Law's ideas were so hard-hitting that someone who believes that Craig won every debate he has ever participated in admitted that Craig lost the debate with Stephen Law. This person formulates Law's argument which perhaps other atheists, including you, can use in future discussions with theists: “(1) There is just as much evidence from the goodness/evil of the world that the creator god is evil, as there is that the creator god is good. (2) We are justified in believing that evidence of goodness in the world demonstrates that there is not an evil creator god. (3) Therefore, we are equally justified in believing that the evidence of evil in the world demonstrates that there is not a good creator god.”
Law ends his “Think” article saying, “...belief in an evil god clearly remains downright silly. But then why isn't belief in a good God also silly? Aren't we justified in rejecting belief in a good God for the same very good reason that we are justified in rejecting belief in an evil God? If the problem of good is fatal to belief in an evil God (which it clearly is), why isn't the problem of evil similarly fatal to belief in a good God? That's the question the theist needs to answer.” The question still stands...and William Lane Craig has failed to adequately address it.
While atheists obviously believe that belief in any gods is irrational – and while some feel that religious belief is so ridiculous that it should only be ridiculed – it should be important for atheists to understand why theism is an irrational position and, for those who are able and willing to do so, present intelligent counter-objections to theism. Atheists, like Law, with a background in philosophy can often do a great service by presenting an intellectual defense for fellow atheists and we would do good to learn from them instead of simply outright dismissing religious belief without providing effective arguments and informed rebuttals. While I detest gangster rap music, nothing seems worse to me than atheists 'losing' debates with theists. Don't be a victim because you weren't prepared.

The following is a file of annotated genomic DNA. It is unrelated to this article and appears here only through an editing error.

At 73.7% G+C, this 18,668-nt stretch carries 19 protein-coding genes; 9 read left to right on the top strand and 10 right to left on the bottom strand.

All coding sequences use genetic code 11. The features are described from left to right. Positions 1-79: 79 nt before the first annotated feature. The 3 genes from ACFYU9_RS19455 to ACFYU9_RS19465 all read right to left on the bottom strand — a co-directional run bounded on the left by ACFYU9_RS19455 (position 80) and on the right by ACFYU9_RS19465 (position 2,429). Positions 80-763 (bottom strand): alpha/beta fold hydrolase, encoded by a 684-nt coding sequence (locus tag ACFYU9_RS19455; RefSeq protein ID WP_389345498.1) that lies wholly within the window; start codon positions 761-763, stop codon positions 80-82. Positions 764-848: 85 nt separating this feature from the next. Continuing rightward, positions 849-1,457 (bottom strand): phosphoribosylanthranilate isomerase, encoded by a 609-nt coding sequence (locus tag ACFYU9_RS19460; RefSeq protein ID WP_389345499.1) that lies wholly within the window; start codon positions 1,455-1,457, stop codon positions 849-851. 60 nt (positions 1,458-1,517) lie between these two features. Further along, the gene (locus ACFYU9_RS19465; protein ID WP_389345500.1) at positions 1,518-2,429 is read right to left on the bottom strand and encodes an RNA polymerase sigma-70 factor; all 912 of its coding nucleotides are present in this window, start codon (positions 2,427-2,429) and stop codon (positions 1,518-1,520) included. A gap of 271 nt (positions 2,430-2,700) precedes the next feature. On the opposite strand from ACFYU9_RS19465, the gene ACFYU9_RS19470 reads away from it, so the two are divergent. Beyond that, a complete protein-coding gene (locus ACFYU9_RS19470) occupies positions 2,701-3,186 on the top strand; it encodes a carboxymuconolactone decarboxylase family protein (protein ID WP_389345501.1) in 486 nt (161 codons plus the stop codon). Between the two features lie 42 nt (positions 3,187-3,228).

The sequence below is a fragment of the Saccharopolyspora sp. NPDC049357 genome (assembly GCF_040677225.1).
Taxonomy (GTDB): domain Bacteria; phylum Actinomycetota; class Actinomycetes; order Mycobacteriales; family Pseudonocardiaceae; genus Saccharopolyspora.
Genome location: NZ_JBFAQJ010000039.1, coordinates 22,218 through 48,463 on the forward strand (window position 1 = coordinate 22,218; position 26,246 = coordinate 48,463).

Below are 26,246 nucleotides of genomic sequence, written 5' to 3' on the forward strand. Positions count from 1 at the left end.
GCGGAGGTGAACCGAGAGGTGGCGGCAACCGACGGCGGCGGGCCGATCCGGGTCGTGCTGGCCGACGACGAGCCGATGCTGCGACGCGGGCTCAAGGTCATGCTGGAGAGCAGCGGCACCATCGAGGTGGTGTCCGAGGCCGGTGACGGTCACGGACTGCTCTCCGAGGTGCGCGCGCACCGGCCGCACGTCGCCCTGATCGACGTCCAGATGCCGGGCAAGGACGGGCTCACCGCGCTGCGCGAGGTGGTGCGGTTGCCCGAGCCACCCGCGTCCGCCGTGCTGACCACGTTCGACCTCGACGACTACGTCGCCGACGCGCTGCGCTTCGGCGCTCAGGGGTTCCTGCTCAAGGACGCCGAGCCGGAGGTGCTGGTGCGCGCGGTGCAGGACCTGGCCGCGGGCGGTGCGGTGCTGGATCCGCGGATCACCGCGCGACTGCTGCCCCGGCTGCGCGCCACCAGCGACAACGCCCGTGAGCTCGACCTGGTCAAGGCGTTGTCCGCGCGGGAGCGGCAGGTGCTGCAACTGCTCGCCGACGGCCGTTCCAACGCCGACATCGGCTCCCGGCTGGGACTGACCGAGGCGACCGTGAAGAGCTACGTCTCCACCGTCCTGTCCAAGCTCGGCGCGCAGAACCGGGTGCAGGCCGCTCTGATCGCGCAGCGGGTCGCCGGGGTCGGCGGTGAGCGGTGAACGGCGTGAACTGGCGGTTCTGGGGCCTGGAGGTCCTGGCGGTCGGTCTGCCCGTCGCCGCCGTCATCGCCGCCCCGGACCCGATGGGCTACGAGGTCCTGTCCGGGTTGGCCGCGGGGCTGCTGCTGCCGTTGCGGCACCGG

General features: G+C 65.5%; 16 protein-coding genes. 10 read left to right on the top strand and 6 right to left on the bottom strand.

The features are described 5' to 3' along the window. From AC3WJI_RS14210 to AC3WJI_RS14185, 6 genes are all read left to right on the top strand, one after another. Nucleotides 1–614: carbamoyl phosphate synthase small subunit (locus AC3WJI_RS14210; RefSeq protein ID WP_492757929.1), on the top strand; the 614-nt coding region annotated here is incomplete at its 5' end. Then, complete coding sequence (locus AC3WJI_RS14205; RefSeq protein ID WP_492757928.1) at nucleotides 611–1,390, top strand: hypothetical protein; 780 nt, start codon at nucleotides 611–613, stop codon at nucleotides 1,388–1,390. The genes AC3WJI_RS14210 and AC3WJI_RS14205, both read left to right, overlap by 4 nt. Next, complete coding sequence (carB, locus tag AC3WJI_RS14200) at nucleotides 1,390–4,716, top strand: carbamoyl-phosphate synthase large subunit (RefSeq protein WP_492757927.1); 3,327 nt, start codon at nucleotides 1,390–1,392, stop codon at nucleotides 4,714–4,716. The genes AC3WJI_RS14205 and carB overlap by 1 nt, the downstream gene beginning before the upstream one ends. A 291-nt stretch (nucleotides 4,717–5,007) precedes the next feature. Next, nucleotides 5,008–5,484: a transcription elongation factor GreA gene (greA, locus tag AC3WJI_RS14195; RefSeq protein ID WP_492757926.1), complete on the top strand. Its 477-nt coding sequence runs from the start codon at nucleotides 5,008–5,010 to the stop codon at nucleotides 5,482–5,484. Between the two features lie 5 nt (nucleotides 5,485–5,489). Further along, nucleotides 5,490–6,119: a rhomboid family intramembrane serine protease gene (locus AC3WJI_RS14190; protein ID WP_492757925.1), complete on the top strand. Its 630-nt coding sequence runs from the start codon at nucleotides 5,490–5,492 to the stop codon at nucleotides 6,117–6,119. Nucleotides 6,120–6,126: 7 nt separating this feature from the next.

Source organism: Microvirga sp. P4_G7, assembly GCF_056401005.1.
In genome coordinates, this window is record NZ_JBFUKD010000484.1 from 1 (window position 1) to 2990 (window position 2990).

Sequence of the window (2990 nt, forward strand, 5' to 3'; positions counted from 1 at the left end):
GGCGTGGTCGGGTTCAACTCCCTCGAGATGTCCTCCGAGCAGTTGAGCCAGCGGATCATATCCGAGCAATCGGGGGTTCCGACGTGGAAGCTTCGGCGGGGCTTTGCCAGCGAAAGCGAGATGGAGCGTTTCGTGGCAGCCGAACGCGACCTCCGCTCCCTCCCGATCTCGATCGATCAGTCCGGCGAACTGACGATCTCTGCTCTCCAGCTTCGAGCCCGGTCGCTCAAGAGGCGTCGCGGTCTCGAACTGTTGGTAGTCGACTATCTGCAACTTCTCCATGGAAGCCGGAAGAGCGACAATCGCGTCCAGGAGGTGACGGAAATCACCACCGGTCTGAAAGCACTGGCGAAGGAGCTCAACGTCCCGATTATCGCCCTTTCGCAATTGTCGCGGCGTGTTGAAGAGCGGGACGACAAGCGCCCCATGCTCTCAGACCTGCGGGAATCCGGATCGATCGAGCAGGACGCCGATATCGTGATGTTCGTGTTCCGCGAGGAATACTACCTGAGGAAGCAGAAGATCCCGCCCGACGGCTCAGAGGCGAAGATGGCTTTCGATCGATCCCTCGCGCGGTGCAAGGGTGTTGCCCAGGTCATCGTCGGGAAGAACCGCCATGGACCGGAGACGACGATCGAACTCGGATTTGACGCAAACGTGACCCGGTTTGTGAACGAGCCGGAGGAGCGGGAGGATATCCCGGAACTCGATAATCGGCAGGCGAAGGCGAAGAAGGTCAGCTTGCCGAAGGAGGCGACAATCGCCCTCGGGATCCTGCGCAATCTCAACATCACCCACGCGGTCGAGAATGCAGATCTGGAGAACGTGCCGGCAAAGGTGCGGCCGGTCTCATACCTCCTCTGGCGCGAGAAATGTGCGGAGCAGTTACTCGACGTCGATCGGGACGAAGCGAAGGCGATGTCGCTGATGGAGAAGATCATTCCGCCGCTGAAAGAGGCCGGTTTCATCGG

Take time to listen to this great debate. I could not possibly cover the entire debate in this post – and did not intend to – so enjoy Law's refutation of Craig's arguments.
Justin Vacula, author and owner of justinvacula.com — a blog about atheism, theism, philosophy, and much more — is an active outspoken atheist in Northeastern Pennsylvania who is the co-organizer, spokesperson, and board member of the Northeastern Pennsylvania Freethought Society, a secular discussion and activist group of non-theists. Justin received a large amount of media attention in his 2009 church/state battle in Northeastern Pennsylvania and graduated from King’s College in Pennsylvania with degrees in Philosophy and Psychology in addition to receiving a distinguished award in Philosophy and a minor in Professional Writing. He regularly publishes articles for Examiner.com as the ‘Scranton Atheism Examiner’ in addition to authoring blog posts.